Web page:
Teen tells court of bullying and threats from dad to his mother
A teenage boy whose mother was strangled by his father broke down in court as he described their home life before the killing, saying: "I hated him for what he was doing to her."
The 14-year-old said his father, Danny Keena, had been a "bully" who would "pick on" his mother Brigid Maguire.
On one occasion he had spilled "a drum of milk over her head for no reason".
At one point, cross-examination had to be halted when the boy became upset and members of his family sobbed in court as he said: "I can't do this."
He was giving evidence by video link to the Central Criminal Court in the trial of his father.
Mr Keena (55), from Empor, Ballynacargy, Co Westmeath, denies the murder of his estranged partner Ms Maguire (43) at Main Street, Ballynacargy on November 14, 2015.
Their daughter Jade found her strangled on the floor that night. The prosecution has not accepted Mr Keena's manslaughter plea.
In closing speeches, the defence said it was a "clear case of provocation" after Ms Maguire told the accused he was "no good as a father".
"To say of Danny Keena in the past he was an abuser and because of that he is not entitled to the defence of provocation is to say the least utter nonsense," Mr Smyth said.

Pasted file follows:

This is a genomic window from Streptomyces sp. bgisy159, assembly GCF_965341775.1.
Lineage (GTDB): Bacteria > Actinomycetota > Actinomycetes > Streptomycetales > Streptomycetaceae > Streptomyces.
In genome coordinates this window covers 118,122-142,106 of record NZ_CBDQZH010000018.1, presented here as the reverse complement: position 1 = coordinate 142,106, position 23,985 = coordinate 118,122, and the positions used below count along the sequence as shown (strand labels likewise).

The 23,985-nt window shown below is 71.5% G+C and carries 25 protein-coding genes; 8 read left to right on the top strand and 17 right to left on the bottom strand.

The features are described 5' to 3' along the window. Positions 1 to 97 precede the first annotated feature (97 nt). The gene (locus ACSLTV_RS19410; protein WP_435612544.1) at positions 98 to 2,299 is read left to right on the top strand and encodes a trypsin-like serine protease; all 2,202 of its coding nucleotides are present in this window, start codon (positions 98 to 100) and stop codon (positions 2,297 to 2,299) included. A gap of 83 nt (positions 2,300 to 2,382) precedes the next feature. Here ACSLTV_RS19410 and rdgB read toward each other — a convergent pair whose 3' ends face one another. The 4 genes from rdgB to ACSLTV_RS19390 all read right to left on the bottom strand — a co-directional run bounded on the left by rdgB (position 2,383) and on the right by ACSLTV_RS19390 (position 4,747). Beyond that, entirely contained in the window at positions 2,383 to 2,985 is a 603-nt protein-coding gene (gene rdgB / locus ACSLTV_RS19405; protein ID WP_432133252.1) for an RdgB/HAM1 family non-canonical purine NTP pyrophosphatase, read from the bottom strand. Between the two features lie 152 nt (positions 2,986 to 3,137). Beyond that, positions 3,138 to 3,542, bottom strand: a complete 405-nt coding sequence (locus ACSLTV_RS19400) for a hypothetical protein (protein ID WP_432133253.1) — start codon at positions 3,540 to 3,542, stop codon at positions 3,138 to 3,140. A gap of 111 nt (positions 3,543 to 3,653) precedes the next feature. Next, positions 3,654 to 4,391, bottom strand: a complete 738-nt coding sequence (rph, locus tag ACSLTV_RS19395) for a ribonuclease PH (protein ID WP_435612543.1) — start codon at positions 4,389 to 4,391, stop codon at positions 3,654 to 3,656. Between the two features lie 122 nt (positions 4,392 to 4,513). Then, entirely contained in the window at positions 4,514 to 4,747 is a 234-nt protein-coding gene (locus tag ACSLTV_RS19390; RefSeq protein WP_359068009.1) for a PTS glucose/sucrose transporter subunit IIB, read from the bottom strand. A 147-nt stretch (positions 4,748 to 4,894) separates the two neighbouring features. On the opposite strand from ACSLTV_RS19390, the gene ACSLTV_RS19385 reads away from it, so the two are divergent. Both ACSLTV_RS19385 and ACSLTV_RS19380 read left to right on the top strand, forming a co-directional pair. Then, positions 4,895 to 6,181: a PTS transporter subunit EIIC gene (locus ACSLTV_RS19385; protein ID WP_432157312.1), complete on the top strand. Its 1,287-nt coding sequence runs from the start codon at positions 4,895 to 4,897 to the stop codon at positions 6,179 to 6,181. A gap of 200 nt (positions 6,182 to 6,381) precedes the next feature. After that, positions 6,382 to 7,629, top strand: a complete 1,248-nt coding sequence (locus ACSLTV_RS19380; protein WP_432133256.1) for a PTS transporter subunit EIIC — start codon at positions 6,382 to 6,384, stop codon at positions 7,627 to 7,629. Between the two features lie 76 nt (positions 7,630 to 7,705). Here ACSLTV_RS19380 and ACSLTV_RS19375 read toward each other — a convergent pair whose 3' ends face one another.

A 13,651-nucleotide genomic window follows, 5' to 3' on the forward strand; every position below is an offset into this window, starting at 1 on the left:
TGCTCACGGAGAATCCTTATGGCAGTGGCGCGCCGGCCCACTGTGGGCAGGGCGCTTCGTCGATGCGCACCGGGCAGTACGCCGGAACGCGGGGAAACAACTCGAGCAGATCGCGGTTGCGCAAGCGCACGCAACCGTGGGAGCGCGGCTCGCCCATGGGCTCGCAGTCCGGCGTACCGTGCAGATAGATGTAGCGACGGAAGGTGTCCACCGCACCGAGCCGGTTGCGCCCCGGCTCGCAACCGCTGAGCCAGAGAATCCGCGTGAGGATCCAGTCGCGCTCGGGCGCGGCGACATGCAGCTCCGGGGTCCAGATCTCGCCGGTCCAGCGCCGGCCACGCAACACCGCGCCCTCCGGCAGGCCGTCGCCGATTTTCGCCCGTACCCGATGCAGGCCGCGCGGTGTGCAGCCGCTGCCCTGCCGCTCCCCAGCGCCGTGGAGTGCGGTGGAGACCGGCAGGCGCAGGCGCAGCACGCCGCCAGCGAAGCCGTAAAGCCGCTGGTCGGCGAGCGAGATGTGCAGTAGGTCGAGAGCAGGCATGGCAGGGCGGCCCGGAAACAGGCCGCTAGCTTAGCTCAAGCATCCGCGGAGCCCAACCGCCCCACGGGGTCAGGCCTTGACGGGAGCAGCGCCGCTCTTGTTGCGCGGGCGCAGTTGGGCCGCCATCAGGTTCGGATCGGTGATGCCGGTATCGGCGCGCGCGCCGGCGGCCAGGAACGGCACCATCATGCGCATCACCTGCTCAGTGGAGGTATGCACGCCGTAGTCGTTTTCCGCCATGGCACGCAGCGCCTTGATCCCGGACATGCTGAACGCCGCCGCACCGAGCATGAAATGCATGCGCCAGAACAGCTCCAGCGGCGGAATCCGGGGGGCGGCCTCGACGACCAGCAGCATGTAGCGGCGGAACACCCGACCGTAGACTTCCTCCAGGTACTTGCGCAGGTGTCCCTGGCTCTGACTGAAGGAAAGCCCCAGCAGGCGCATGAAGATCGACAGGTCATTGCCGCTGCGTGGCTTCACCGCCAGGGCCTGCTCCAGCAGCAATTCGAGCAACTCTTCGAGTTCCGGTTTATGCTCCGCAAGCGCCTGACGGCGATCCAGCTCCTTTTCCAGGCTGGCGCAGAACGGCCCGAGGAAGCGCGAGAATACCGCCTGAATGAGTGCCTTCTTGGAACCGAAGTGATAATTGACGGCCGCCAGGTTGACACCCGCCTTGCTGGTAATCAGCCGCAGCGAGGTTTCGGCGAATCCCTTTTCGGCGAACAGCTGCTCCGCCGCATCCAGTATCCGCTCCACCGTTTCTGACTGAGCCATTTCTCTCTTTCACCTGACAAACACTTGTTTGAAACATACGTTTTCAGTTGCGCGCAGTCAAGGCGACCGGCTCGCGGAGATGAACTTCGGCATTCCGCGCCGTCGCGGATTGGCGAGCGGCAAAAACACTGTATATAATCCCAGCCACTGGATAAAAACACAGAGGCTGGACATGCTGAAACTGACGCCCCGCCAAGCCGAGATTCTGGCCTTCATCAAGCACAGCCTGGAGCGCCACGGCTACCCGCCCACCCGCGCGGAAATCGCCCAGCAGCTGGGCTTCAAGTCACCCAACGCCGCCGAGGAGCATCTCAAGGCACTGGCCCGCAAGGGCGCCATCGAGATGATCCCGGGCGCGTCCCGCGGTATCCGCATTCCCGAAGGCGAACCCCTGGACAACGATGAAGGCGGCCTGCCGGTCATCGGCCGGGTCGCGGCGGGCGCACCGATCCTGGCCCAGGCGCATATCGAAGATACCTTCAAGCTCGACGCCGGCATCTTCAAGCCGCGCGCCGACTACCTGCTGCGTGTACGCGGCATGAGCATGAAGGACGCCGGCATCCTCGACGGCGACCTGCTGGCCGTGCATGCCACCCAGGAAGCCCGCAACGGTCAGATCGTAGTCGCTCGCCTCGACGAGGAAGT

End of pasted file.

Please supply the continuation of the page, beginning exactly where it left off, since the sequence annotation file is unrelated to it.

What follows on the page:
"If there was ever a case where provocation should apply, I say to you it's this case."
Mr Justice Patrick McCarthy was due to conclude his charge to the jury today.
Remy Farrell SC, prosecuting, asked the 14-year-old to describe family life before they left his father.
"It was really bad because he would never leave my mother alone and he'd always pick on her," the boy said.
"He would threaten her and say everything is your fault and all this. He would say 'I'll kill you' and the whole lot.
"He came in with the milk and spilled it all over her hair and she hadn't done anything to him," he said of another incident.
"I told her that I hated him for what he was doing to her."
He told the court about another occasion when he said the accused had a hammer and was threatening his mother.
His father told the children to go away and then went and got a poker, he said.
"If we went away he would have done something really bad to my mother."
Colm Smyth SC, defending, asked him if his father had taken him to football matches and if he had enjoyed them and got on well with him.
"Yes, up until he started getting more aggressive with my mother," he replied.
In his closing speech to the jury, prosecutor Mr Farrell said: "This is one of the clearest cases of murder you might hope for."
Earlier, John Hayden BL, prosecuting, read out the memos of the accused's fourth and fifth interviews with gardai.
"I didn't mean to kill her, I was completely gone," Mr Keena had said.
"I don't know what got into me. She is too good a person. After 25 years I would never kill her and leave the children without a mother," he told gardai.
Asked if he had ever tried to choke her, he said he "did once", one night a few months earlier, after an argument about a washing machine.